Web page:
And [Jesus] took the blind man by the hand and led him out of the village, and when He had spit on His eyes and laid His hands on him, He asked him, “Do you see anything?” And he looked up and said, “I see people, but they look like trees, walking.”Mark 8:23-24, ESV
Healing the Blind
I love the Gospel accounts of Yeshua (Jesus) healing the blind because I know He’s in the same business today. For any who are willing, my Lord still heals spiritual blindness – a blindness far more profound than the mere absence of sight. Of all the blind men He healed, the one that resonates most with me is the healing recorded in Mark 8:22-25.
Mark’s account is singular in that Yeshua’s healing did not seem to “take” at first. This unnamed fellow’s sight did not immediately return. Instead, he began to see in stages, and his first glimpse of the world offered a distorted image of reality.
I can relate because I also began to see in stages after the Lord first touched me. He did not heal the abysmal spiritual darkness in me all at once. Instead, my first glimpses of the real world remained distorted by the lens of secular humanism I first embraced as a teenager.
The humanist worldview led me to view life as a silly option and death as the more logical choice. The more I saw through this murky lens, the darker life grew until blackness reigned unchallenged.
Secular humanism provides insufficient answers to questions of mankind’s purpose and meaning. Their efforts to touch these concepts lead in circles, much like Pooh and Piglet following their own tracks in the snow.
In adulthood, questions began to buffet me in the thick darkness of my chosen worldview:
- If the end justifies the means, then why does my conscience prick me when I cause someone pain?
- If mankind sets the standard for right and wrong, what man gets to set it?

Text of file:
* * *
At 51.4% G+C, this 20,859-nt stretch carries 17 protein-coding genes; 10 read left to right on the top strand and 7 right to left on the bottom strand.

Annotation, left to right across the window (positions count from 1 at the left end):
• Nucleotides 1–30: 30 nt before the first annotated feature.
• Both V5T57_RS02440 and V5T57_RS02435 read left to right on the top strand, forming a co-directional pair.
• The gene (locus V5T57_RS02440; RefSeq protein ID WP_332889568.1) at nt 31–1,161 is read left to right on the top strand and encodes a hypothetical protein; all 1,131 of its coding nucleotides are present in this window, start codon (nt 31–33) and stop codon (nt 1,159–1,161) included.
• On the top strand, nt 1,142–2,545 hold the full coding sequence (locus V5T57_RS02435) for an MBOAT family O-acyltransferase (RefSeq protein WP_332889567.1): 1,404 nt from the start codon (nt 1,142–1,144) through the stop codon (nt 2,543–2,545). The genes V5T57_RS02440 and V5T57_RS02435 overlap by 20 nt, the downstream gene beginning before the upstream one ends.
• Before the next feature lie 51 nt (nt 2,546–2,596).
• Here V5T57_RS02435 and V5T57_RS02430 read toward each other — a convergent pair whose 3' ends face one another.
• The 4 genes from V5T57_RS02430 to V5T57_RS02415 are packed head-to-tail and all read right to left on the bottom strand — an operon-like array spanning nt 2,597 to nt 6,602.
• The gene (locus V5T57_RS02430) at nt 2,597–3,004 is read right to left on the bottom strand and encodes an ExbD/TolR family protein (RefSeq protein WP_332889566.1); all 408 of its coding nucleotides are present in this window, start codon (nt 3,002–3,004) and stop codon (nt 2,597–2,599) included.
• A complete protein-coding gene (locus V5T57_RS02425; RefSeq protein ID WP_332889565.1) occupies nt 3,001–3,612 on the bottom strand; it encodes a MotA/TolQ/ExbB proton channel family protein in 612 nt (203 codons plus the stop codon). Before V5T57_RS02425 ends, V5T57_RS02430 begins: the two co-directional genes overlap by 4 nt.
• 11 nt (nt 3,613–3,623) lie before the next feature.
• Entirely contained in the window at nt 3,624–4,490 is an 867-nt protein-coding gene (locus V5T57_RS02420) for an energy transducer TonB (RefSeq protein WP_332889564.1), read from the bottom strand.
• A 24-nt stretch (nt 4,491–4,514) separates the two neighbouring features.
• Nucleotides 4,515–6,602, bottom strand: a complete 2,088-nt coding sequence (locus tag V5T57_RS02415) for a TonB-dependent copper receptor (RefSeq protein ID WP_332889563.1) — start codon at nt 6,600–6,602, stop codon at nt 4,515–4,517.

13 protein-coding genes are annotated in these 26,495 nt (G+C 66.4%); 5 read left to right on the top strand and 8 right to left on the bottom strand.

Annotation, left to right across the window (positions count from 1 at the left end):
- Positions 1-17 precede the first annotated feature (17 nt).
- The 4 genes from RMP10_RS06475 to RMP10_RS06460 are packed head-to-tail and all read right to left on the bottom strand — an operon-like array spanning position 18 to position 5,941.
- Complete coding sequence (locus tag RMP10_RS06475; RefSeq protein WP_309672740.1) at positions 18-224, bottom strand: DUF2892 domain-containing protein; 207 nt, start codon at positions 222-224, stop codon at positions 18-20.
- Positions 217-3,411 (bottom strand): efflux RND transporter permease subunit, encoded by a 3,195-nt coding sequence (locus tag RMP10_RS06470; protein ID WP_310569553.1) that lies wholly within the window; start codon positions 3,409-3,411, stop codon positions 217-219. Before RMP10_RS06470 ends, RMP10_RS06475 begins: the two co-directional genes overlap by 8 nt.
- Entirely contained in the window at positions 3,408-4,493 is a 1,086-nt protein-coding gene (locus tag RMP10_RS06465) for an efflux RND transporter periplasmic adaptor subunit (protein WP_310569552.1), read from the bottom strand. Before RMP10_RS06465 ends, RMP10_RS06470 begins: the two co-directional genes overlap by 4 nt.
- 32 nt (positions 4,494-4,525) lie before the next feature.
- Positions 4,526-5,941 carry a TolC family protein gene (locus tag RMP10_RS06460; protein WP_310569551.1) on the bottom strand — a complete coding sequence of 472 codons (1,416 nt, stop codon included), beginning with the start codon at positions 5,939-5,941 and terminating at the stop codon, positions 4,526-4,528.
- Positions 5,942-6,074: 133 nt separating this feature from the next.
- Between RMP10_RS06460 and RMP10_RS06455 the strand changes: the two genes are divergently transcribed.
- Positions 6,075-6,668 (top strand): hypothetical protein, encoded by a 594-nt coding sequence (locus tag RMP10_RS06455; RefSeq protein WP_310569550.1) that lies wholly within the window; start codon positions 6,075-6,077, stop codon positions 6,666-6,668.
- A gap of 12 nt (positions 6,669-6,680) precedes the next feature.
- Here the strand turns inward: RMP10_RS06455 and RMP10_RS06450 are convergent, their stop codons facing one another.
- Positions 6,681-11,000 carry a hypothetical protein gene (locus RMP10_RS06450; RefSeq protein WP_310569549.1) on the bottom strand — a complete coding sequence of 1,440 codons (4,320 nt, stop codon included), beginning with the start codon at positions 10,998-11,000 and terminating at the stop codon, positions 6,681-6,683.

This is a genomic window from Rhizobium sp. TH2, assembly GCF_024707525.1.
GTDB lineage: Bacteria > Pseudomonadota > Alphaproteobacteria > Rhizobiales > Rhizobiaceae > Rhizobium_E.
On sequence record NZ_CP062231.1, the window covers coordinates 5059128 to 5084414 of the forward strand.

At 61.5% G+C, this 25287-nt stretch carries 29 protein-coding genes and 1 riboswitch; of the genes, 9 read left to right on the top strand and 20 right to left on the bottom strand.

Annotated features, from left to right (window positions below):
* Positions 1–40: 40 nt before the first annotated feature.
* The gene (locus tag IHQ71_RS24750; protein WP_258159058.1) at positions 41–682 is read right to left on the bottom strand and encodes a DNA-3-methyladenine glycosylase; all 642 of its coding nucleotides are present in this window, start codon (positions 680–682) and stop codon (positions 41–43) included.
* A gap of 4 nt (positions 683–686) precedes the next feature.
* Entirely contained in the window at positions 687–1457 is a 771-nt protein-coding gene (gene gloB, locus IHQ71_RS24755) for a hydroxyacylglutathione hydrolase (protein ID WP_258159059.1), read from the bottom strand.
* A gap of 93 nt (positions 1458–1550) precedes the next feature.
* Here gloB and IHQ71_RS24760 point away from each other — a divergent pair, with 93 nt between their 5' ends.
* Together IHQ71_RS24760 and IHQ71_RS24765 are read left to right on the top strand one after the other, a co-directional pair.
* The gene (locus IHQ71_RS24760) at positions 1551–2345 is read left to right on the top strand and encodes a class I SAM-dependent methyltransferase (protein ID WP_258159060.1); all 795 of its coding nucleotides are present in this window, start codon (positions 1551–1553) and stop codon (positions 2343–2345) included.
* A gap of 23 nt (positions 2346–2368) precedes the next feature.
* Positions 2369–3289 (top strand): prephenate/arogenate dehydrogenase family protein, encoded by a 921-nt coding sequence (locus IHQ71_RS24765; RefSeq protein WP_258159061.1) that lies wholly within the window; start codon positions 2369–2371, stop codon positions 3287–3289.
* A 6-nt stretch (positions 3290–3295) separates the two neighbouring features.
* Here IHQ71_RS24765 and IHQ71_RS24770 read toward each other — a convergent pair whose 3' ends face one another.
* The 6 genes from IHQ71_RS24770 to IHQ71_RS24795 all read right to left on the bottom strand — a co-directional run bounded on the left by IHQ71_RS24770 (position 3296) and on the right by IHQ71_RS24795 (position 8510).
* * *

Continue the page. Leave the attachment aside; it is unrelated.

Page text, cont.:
- When others use me and I feel wronged, am I right or are they?
- When social standards change, does right and wrong change, too?
- Is life built on such an unstable foundation as all this?
- If man is the measure of all things, then what’s the point?
- Why bother with life at all?
Years spent groping in this philosophical darkness brought no peace but only multiplied my confusion. And quite frankly, the longer I groped in this darkness, the less sense the humanist worldview made.
As I rode the fluctuating and unstable tide of humanistic morality, I knew deep inside there must be a true right and a true wrong. Without a changeless absolute truth, life was purposeless, chaotic, and ultimately meaningless.
The moral question became one of life or death for me.
Beginning to See
This is where Yeshua found me.
He began to heal my spiritual blindness, but at first I saw neither Him nor His truth clearly. Instead, I saw a distorted version of reality blurred by drab layers of humanistic philosophy. At the Lord’s first touch, I saw enough to know He was there although I saw Him only dimly.
It took several applications of the Word of Truth before I saw clearly. And what I discovered was the world, seen through the crystal-clear truth of the Maker of all things, =made a startling, stark sense.
What About You?
I don’t know where you stand, friend. I don’t know if you see Yeshua through His Word or if you see an obscure shadow of Him; a man like a tree walking around. But I pray He will heal you fully so you may see the beauty of the Light of the World and all He illuminates.
2 thoughts on “Like Trees Walking”
That’s such an interesting passage–that he was healed through a process rather than instantly. Great insights, Heather. God bless!
LikeLiked by 1 person
It’s always struck me as unusual, and I am sure there’s a ton more to it. However, this helps me remember to be patient with others in their sanctification journey because I don’t know what process the Lord used to heal them – and mine certainly wasn’t instantaneous! It’s funny, I wrote this years ago and just found it lurking in my draft folder. I dusted it off and polished it a bit before sharing. Guess I needed the reminder! 😉